Bottom Line: Both groups displayed significantly less resistance of Enterococcus sp.In patients receiving LTAP before hospitalization, E. coli was significantly more resistant to ampicillin, amoxicillin/clavulonic acid and TMP/SMX than in those without LTAP.Based on our results, we recommend excluding ampicillin altogether, and reconsideration of further use of TMP-SMX, as well as use of nitrofurantoin, cephalexin and amoxicillin/clavulonic acid for LTAP in our region.

View Article: PubMed Central - PubMed

Affiliation: School of Medicine, University of Split, Split, Croatia.

ABSTRACT

Background: We assessed prevalence and resistance of uropathogens on antimicrobial agents (AA) from urine cultures (UC) in children hospitalized with urinary tract infections (UTI) at University Hospital in Split.

Material/methods: During the 7-year period, children hospitalized only once with UTI alone were compared to those repeatedly hospitalized, and who received long-term antimicrobial prophylaxis (LTAP), as well as those with associated anomalies of the urinary system (US).

Results: E. coli was the most frequent isolate (67.7%) with resistance to ampicillin by 69.5%, amoxicillin/clavulonic acid by 3.5%, cephalexin by 6.6%, trimethoprim/sulfamethoxazole (TMP-SMX) by 27.5%, and nitrofurantoin by 0.4%. For other uropathogens, AA resistance rates were the following: 64.3%, 5.8%, 10.5%, 21.3%, and 7.9%. The high or increasing resistance to TMP-SMX is characterized by all uropathogens. Patients with anomalies of US showed a lower prevalence of E. coli and Enterococcus sp., but a higher prevalence of Pseudomonas sp., ESBL-producing E. coli and Klebsiella sp. than those without US anomalies. Repeatedly hospitalized patients showed a lower prevalence of E. coli, but a higher prevalence of Pseudomonas sp. and Klebsiella sp. than patients hospitalized only once. Both groups displayed significantly less resistance of Enterococcus sp. In patients receiving LTAP before hospitalization, E. coli was significantly more resistant to ampicillin, amoxicillin/clavulonic acid and TMP/SMX than in those without LTAP.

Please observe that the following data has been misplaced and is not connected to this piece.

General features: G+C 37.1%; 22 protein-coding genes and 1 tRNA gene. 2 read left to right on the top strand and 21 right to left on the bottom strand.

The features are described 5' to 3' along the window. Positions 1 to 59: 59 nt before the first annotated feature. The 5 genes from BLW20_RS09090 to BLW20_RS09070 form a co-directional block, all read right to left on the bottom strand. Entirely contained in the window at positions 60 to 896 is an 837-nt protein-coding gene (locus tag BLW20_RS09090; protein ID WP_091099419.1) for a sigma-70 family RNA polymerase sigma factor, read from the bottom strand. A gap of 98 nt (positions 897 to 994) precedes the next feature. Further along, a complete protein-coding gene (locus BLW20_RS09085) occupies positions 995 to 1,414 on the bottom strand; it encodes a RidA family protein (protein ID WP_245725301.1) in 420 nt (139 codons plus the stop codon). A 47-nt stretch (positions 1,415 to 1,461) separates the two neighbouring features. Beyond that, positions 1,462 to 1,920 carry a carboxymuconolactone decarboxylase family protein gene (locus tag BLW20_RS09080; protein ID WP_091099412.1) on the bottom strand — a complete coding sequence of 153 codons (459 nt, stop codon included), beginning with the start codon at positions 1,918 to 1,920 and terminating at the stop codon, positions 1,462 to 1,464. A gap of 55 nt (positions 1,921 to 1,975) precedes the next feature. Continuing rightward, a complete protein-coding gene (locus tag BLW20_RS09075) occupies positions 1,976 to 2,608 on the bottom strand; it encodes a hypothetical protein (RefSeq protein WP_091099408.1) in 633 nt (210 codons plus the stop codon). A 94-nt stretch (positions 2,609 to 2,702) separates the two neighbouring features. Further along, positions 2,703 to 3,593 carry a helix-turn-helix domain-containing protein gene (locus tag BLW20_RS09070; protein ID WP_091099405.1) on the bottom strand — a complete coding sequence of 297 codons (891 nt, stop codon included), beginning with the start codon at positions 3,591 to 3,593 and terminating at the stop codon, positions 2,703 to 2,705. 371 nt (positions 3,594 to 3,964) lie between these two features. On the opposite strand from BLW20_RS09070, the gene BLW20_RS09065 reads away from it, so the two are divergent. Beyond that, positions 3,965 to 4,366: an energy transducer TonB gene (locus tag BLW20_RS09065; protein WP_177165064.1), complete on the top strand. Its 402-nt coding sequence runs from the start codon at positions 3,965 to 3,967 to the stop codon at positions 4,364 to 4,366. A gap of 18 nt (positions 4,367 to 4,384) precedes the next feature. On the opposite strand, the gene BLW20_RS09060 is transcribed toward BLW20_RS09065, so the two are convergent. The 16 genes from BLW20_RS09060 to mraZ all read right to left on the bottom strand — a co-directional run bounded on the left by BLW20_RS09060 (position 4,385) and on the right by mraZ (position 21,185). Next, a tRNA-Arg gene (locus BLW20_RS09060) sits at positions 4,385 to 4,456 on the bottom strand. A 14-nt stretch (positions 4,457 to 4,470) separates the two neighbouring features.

Conclusions: Based on our results, we recommend excluding ampicillin altogether, and reconsideration of further use of TMP-SMX, as well as use of nitrofurantoin, cephalexin and amoxicillin/clavulonic acid for LTAP in our region.

Show MeSH
Related in: MedlinePlus